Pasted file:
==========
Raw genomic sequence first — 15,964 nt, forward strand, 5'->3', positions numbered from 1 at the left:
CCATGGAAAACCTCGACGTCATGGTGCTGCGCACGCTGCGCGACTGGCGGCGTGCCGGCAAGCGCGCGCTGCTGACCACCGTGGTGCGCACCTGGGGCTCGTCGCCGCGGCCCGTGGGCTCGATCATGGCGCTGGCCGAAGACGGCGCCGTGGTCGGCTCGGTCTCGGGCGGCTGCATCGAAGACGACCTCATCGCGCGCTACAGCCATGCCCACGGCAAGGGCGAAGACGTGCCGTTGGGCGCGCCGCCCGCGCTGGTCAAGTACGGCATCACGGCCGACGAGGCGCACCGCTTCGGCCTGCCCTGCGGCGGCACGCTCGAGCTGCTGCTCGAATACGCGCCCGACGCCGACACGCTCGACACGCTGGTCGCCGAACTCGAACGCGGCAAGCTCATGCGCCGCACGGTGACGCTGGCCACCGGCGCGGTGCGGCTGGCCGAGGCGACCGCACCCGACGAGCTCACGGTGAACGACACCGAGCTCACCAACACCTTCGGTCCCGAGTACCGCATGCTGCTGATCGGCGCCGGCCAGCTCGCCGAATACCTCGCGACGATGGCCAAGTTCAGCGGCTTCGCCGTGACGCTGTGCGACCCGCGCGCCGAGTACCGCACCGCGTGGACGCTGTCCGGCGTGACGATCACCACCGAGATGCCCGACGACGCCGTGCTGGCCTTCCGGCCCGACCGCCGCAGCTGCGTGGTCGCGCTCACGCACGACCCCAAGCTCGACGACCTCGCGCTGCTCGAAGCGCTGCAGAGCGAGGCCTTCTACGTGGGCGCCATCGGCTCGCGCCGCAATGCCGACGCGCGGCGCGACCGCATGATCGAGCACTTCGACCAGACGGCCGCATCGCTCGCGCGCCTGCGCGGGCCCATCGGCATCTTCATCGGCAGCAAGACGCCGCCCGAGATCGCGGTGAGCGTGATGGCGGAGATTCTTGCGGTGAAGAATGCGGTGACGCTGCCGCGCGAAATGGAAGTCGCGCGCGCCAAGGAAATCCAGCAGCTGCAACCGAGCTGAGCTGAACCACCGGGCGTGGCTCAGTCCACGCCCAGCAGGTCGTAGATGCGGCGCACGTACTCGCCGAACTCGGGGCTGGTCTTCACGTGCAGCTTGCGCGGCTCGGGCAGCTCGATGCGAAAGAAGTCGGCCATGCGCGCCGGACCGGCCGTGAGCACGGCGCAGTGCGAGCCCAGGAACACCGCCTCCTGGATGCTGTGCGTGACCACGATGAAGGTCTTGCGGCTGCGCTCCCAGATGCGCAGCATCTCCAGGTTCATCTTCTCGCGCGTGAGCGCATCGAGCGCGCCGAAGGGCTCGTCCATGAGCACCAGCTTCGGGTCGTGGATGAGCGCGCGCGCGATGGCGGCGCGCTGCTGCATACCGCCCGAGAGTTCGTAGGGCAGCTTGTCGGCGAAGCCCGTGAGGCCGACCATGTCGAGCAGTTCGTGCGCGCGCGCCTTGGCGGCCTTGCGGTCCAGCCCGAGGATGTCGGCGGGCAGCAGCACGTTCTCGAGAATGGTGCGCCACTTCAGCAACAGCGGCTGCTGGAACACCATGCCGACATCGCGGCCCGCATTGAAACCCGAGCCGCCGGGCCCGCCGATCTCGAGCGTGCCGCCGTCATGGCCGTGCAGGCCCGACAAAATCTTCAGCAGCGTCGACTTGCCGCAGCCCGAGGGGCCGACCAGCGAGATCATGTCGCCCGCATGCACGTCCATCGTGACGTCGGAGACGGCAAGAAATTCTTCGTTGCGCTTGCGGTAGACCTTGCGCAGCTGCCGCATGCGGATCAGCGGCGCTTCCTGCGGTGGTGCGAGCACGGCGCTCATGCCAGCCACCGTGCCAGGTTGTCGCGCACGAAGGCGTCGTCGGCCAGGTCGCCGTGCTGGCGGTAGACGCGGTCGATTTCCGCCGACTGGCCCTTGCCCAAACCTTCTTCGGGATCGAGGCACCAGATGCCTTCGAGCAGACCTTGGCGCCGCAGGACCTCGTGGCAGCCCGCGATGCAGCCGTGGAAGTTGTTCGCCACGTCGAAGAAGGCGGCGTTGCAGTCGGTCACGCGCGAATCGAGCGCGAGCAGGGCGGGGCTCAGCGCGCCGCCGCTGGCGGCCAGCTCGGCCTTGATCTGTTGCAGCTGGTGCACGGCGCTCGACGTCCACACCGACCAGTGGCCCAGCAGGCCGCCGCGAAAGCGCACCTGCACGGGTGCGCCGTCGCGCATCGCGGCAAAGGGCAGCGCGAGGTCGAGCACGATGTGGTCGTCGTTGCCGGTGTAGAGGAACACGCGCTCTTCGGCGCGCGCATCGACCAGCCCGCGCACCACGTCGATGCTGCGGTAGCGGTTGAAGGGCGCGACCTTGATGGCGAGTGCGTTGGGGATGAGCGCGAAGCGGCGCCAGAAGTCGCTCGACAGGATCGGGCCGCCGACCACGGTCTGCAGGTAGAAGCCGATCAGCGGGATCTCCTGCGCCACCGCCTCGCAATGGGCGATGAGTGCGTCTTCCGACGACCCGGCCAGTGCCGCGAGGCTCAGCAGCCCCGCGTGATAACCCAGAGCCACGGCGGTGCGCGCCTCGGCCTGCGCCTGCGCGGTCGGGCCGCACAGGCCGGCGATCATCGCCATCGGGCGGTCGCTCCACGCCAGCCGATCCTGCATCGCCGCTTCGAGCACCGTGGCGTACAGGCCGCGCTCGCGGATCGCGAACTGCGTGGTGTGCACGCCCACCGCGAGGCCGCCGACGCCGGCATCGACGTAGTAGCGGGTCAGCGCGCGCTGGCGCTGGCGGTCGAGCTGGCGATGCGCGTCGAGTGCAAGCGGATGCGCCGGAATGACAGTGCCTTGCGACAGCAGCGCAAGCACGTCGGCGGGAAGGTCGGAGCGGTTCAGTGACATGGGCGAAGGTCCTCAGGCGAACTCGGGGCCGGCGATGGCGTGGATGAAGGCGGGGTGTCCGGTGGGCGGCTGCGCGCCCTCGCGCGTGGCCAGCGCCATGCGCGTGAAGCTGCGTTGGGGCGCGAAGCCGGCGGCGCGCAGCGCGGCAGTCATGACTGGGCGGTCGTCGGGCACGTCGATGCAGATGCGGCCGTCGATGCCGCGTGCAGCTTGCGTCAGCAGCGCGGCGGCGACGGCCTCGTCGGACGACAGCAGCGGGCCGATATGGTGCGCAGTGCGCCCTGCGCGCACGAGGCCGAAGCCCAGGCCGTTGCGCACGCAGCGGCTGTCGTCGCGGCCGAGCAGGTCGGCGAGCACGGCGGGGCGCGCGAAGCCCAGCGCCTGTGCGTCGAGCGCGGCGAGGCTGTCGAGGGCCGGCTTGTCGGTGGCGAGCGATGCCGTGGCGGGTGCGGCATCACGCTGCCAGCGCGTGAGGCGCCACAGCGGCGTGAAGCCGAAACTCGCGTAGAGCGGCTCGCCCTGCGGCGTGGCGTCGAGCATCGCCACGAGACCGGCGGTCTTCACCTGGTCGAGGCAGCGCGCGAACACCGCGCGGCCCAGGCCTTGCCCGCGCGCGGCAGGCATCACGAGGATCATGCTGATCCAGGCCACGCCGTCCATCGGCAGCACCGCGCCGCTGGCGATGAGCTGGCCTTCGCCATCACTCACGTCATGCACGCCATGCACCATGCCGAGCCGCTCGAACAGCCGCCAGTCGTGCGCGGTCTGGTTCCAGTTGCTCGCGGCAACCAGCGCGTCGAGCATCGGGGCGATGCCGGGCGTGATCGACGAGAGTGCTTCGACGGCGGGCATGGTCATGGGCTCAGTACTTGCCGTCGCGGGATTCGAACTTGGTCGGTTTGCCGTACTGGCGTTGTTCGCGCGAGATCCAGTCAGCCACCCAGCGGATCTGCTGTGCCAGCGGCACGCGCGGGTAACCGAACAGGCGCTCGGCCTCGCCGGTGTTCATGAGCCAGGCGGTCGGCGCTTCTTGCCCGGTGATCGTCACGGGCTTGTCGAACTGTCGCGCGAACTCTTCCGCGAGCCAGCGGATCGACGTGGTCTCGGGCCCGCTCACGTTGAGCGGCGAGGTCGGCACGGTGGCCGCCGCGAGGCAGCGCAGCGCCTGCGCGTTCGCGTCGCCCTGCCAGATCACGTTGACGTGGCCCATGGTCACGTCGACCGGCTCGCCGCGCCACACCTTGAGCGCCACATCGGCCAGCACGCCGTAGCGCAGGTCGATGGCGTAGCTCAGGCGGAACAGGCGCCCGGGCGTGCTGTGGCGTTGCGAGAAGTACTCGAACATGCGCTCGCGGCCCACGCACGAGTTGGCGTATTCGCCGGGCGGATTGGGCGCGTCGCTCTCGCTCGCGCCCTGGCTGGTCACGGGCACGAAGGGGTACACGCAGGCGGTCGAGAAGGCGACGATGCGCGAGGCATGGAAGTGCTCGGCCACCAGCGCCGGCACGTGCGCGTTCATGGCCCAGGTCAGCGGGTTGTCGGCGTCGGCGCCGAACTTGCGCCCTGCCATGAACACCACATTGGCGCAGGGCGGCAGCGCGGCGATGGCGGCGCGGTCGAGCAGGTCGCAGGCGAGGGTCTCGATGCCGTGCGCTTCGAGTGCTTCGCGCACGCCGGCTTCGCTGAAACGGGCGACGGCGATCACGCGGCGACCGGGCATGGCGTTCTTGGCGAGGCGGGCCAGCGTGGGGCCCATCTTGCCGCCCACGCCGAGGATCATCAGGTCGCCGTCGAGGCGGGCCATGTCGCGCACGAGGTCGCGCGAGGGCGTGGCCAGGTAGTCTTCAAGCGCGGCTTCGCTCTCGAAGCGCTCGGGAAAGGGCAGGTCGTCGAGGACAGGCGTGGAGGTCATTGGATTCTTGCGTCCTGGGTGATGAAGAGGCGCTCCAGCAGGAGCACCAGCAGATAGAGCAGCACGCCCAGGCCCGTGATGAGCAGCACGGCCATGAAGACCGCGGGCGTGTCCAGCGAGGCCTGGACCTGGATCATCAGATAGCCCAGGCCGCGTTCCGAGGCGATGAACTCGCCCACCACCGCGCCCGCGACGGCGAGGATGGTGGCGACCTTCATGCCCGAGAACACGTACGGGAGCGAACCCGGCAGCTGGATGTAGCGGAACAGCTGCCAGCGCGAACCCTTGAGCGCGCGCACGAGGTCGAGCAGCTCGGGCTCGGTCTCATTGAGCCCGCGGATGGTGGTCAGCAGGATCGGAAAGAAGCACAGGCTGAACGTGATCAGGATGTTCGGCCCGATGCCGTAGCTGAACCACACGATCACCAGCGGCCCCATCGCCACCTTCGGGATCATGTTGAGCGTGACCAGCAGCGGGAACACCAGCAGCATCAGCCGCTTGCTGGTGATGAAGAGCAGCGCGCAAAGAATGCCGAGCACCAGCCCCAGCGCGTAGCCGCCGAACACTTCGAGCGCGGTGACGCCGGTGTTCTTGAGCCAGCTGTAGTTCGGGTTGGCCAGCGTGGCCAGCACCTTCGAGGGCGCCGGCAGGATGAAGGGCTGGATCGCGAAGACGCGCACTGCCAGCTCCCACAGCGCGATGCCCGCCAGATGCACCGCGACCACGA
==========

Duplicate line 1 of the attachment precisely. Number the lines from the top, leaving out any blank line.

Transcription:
Raw genomic sequence first — 15,964 nt, forward strand, 5'->3', positions numbered from 1 at the left: